Basic Git Commands

This is going to be a basic walkthrough of some simple git commands to get you started working with repos.  I’ll go over some of the basic commands that you’ll need to know to pull, update, commit and push your work within git.

Git can seem like an intimidating tool to work with.  But as you use it, you’ll notice that in your daily workflow, there is only going to be an extremely small subset of commands that you will need to utilize to be able to get your daily work done, and not be yelled at because you didn’t commit your changes to the git repo. 

git clone <reponame>

git fetch -a

git pull 

You can use git fetch to know the changes done in the remote repo/branch since your last pull. This is useful to allow for checking before doing an actual pull, which could change files in your current branch and working copy (and potentially lose your changes, etc).

git status

Typically, you are going to want to create your own branch, and make your changes in there.  Doing this will keep the main branch from being constantly broken.  After you finish with your branch, you can submit a merge/pull request to have your changes added to the main branch.

git checkout -b “my-new-branch”

git branch  — shows you what branch you are currently working on

git branch -a –shows all available branches 

Once you have made changes within your repository, check out what is going on with git status.

Files and directories labelled as “Untracked files:” means you have not yet added them into this git repo.  You need to add these files into your repo if you would like them to be tracked along with the rest of the content within your repo. 

git add file1 file2 file3

You should now see your files in green, under “Changes to be committed”.  Basically, this means that any changes to these files are now being tracked in git, but if you were to push your local repo to the remote repository, it wouldn’t yet include these files (they are considered to be “staged” at the moment).    You need to commit those files first.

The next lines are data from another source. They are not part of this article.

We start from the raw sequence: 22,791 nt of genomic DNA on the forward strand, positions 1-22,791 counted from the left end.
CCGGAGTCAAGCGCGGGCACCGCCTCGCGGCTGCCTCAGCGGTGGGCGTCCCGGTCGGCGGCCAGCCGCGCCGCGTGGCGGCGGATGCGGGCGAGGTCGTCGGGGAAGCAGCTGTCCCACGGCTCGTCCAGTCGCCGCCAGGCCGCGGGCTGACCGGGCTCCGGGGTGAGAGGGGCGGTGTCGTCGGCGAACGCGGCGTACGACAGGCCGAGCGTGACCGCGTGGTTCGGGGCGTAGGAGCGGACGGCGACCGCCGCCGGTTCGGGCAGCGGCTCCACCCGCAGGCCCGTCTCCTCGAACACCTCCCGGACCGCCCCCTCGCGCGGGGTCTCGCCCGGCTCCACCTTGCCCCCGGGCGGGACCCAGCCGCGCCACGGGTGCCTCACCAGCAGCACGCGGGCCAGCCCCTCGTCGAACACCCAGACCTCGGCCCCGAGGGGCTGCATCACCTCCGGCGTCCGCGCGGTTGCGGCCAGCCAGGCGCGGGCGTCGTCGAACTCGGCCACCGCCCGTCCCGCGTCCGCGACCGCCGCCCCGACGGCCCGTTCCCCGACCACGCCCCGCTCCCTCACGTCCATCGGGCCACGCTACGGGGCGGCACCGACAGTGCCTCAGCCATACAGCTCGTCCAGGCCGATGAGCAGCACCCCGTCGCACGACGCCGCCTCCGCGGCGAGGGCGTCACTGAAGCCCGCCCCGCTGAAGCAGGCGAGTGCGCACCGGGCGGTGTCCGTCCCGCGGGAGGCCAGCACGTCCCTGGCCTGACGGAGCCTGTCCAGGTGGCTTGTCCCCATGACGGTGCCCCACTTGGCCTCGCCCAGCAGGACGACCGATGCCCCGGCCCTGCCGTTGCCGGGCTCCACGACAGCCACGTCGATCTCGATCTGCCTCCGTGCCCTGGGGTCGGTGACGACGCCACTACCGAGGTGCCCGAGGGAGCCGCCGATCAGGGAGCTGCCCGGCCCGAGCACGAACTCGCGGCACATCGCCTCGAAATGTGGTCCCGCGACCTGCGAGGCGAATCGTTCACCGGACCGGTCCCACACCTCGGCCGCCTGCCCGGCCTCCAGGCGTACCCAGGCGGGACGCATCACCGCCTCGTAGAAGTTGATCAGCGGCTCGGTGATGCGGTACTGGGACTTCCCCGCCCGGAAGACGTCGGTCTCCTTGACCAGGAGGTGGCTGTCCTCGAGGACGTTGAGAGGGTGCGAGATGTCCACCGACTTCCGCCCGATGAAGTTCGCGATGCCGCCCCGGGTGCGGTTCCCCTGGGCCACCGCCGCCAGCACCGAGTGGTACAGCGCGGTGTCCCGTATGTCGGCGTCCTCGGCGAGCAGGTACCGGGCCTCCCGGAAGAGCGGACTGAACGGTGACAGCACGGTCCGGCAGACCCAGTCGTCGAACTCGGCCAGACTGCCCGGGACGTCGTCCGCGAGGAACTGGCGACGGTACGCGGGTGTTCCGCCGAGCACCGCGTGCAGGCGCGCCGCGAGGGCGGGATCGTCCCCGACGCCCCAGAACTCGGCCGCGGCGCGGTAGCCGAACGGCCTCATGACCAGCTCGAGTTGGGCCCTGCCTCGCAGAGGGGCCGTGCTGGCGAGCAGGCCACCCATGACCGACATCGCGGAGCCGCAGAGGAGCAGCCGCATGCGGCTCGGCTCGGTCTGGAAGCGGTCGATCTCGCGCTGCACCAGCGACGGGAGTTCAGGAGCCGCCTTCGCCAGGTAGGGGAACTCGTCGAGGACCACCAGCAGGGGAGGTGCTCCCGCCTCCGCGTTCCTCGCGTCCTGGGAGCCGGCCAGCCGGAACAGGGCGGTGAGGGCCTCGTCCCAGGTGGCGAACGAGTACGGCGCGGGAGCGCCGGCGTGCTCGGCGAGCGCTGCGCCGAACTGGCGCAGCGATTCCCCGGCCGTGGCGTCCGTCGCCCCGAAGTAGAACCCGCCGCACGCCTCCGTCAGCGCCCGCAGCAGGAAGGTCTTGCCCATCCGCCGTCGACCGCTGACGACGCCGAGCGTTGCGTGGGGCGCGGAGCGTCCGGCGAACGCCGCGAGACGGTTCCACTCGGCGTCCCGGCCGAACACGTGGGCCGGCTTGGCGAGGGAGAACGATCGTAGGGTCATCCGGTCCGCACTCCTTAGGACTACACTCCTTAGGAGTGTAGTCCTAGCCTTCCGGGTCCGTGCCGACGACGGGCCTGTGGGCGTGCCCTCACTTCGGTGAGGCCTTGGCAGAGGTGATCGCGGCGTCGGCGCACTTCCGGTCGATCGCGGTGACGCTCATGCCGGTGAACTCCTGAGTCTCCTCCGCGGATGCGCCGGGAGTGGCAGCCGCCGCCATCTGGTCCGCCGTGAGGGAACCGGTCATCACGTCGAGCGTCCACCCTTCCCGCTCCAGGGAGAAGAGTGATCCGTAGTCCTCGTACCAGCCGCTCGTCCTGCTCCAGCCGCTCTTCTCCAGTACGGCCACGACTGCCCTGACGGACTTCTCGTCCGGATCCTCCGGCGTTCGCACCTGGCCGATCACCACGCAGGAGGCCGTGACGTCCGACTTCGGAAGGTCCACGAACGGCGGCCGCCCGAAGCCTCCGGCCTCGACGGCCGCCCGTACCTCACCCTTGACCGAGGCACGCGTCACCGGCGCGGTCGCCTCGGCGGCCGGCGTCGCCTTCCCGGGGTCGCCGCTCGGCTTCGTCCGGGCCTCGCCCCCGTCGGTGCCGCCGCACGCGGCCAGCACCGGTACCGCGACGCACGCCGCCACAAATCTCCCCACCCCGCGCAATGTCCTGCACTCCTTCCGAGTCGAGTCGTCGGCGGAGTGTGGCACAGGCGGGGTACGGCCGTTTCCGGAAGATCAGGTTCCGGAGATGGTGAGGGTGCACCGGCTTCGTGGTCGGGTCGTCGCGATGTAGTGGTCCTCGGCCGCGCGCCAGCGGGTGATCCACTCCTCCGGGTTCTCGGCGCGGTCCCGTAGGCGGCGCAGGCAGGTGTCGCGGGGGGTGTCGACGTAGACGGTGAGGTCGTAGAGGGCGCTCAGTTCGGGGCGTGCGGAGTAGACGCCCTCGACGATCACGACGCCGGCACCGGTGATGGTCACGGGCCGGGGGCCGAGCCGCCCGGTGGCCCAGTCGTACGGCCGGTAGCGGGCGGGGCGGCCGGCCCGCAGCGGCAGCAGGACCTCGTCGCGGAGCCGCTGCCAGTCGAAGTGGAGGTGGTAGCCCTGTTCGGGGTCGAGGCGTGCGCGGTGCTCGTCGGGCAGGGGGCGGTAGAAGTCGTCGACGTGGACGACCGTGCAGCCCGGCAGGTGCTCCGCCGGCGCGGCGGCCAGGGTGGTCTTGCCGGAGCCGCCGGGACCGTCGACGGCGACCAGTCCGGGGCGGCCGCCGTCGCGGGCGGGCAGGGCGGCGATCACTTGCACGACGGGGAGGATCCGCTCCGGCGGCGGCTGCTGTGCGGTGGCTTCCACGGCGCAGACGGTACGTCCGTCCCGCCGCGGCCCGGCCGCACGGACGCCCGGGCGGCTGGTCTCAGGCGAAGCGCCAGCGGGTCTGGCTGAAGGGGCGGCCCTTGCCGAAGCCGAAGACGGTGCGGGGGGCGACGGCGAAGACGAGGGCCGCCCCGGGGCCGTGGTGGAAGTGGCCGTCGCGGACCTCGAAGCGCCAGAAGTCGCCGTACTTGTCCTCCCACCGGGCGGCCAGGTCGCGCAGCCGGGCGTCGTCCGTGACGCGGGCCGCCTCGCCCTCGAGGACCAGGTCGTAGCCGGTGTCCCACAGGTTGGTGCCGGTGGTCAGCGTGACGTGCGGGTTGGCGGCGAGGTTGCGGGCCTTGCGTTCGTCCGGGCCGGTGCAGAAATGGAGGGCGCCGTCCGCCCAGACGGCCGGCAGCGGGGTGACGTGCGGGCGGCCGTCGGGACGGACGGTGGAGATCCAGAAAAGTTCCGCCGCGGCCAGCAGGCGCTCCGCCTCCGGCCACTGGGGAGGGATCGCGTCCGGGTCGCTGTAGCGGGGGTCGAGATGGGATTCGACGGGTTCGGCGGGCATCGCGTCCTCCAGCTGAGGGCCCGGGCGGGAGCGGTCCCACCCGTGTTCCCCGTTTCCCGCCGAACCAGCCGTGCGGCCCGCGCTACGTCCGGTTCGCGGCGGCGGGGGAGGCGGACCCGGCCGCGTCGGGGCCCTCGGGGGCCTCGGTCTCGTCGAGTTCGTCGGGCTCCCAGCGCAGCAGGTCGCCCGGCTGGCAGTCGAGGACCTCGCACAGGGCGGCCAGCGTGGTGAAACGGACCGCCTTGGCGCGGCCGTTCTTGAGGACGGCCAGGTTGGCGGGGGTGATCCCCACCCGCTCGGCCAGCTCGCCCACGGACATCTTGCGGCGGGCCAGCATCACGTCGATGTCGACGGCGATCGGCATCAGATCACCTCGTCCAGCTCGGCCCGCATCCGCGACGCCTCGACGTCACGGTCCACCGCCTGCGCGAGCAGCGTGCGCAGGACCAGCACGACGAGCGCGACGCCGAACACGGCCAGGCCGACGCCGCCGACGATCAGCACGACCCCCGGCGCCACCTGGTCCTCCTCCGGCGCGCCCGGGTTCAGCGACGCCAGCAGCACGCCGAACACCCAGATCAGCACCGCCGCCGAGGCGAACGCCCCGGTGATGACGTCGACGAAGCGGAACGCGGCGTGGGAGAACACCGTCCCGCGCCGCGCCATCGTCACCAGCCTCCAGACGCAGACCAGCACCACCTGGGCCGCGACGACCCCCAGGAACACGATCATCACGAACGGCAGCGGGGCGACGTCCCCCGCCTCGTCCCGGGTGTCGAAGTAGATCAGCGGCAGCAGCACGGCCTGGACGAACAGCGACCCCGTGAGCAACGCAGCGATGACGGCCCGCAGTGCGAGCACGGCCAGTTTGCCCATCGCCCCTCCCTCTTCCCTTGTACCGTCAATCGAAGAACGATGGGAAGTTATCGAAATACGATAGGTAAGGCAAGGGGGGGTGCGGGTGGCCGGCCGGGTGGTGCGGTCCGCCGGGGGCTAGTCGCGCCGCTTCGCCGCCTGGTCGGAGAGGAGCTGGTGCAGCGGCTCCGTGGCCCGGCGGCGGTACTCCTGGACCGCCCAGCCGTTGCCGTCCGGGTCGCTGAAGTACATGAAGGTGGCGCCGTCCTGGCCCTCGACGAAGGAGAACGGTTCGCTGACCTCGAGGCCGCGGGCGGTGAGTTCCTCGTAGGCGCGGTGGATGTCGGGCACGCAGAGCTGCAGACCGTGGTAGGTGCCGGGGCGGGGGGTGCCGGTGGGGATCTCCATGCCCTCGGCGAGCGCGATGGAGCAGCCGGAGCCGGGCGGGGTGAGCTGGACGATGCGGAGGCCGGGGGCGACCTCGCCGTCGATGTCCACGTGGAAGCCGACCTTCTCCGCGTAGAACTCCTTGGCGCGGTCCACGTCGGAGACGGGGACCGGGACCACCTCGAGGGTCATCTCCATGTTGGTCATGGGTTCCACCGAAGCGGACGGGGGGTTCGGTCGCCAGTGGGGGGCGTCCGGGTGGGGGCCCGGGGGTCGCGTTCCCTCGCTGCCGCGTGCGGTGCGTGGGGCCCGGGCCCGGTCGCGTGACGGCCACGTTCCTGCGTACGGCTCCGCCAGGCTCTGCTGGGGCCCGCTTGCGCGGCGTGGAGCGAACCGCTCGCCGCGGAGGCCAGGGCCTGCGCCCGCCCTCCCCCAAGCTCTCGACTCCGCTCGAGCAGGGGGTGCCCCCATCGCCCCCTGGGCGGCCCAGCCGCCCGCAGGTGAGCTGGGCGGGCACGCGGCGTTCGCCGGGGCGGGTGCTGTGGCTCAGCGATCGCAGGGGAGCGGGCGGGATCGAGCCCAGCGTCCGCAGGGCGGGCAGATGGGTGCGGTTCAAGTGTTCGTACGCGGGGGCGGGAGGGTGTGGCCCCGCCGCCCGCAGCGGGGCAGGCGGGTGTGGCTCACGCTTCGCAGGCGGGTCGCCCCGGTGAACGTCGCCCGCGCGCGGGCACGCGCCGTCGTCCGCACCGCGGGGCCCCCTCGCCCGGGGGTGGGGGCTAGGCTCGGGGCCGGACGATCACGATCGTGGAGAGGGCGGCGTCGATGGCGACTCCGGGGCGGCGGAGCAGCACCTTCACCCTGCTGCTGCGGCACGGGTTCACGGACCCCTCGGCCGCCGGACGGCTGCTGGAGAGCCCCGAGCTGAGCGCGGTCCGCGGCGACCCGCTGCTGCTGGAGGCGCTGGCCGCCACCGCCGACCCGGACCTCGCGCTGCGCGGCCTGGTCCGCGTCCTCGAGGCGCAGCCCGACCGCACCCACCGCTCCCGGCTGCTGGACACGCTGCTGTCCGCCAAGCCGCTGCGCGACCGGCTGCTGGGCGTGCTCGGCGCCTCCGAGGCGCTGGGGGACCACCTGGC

git commit -m “Something quick and relevant to these file changes”

This will add your staged files into a “commit”, which we will be pushing shortly to your remote repo.  Here we are using the “-m “ to add a short message to your commit.  You must always add message to your commit.  If you need to write more than just a quick sentence or two, leave off the “-m” and git will open your default git edit and you will have the ability to write a much longer message.  

Now at this point, you could go ahead and push your commit,  or you could continue to work, and make multiple commits before you go ahead and push these changes up to the remote repository.  The method you choose will depend upon your workflow and your team.  Sometimes it is easier to push after every commit, Other times, it is easier to wait until you are completely done working with this particular repo, and then commit and push all of your changes.

git push origin <branch_you_are_pushing_to>

Or if you are on the main branch:

git push origin main

If you are a cowboy that likes to make there own merges back to the main branch (or another branch), you need to check out the main branch and merge your changes in

git checkout main

git merge <my-new-branch>

You then need to push these changes back to the remote repo.  Remember, with git, you are typically making changes to your local repo, then you want to sync those changes back with remote repository

git push origin main

You also may want to do a “git pull” before you push your changes, in case someone has been working in the main repository since your last pull.  

TL;DR:

git clone <reponame>

git pull  to update your repo

git add <filename> <filename2> to add file you have worked on within the repo

git commit -m “my commit message” — commit your changes to the repo and add a file

git push origin main — push your changes to the remote repository

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